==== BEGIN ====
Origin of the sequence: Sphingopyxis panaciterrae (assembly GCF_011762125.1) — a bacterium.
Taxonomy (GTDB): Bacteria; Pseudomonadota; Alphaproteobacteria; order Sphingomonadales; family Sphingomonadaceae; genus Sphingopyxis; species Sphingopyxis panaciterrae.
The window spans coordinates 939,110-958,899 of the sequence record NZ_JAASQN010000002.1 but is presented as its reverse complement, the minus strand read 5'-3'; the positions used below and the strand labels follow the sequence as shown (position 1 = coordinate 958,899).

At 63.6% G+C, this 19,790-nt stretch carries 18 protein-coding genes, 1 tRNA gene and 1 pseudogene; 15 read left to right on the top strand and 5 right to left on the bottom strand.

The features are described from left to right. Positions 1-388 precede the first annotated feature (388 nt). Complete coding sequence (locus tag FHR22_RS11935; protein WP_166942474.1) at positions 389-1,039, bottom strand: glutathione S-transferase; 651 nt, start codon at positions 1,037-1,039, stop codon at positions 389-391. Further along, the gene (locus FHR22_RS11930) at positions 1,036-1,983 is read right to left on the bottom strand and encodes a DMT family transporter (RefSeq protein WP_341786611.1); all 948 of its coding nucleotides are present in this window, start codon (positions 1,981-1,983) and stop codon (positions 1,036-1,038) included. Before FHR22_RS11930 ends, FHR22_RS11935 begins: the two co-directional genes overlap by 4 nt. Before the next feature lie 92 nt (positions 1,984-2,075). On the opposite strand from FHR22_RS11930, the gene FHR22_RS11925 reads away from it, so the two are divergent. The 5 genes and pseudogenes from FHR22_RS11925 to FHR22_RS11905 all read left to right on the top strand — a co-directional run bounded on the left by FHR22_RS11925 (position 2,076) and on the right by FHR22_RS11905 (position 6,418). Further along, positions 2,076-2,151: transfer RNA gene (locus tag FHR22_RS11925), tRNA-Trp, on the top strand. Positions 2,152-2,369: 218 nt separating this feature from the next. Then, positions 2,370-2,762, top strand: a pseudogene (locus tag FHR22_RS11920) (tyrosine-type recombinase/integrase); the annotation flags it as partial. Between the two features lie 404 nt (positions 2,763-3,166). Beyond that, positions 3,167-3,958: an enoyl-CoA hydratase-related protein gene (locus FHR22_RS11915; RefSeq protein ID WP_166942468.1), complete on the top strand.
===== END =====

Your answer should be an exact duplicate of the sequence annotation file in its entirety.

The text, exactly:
Origin of the sequence: Sphingopyxis panaciterrae (assembly GCF_011762125.1) — a bacterium.
Taxonomy (GTDB): Bacteria; Pseudomonadota; Alphaproteobacteria; order Sphingomonadales; family Sphingomonadaceae; genus Sphingopyxis; species Sphingopyxis panaciterrae.
The window spans coordinates 939,110-958,899 of the sequence record NZ_JAASQN010000002.1 but is presented as its reverse complement, the minus strand read 5'-3'; the positions used below and the strand labels follow the sequence as shown (position 1 = coordinate 958,899).

At 63.6% G+C, this 19,790-nt stretch carries 18 protein-coding genes, 1 tRNA gene and 1 pseudogene; 15 read left to right on the top strand and 5 right to left on the bottom strand.

The features are described from left to right. Positions 1-388 precede the first annotated feature (388 nt). Complete coding sequence (locus tag FHR22_RS11935; protein WP_166942474.1) at positions 389-1,039, bottom strand: glutathione S-transferase; 651 nt, start codon at positions 1,037-1,039, stop codon at positions 389-391. Further along, the gene (locus FHR22_RS11930) at positions 1,036-1,983 is read right to left on the bottom strand and encodes a DMT family transporter (RefSeq protein WP_341786611.1); all 948 of its coding nucleotides are present in this window, start codon (positions 1,981-1,983) and stop codon (positions 1,036-1,038) included. Before FHR22_RS11930 ends, FHR22_RS11935 begins: the two co-directional genes overlap by 4 nt. Before the next feature lie 92 nt (positions 1,984-2,075). On the opposite strand from FHR22_RS11930, the gene FHR22_RS11925 reads away from it, so the two are divergent. The 5 genes and pseudogenes from FHR22_RS11925 to FHR22_RS11905 all read left to right on the top strand — a co-directional run bounded on the left by FHR22_RS11925 (position 2,076) and on the right by FHR22_RS11905 (position 6,418). Further along, positions 2,076-2,151: transfer RNA gene (locus tag FHR22_RS11925), tRNA-Trp, on the top strand. Positions 2,152-2,369: 218 nt separating this feature from the next. Then, positions 2,370-2,762, top strand: a pseudogene (locus tag FHR22_RS11920) (tyrosine-type recombinase/integrase); the annotation flags it as partial. Between the two features lie 404 nt (positions 2,763-3,166). Beyond that, positions 3,167-3,958: an enoyl-CoA hydratase-related protein gene (locus FHR22_RS11915; RefSeq protein ID WP_166942468.1), complete on the top strand.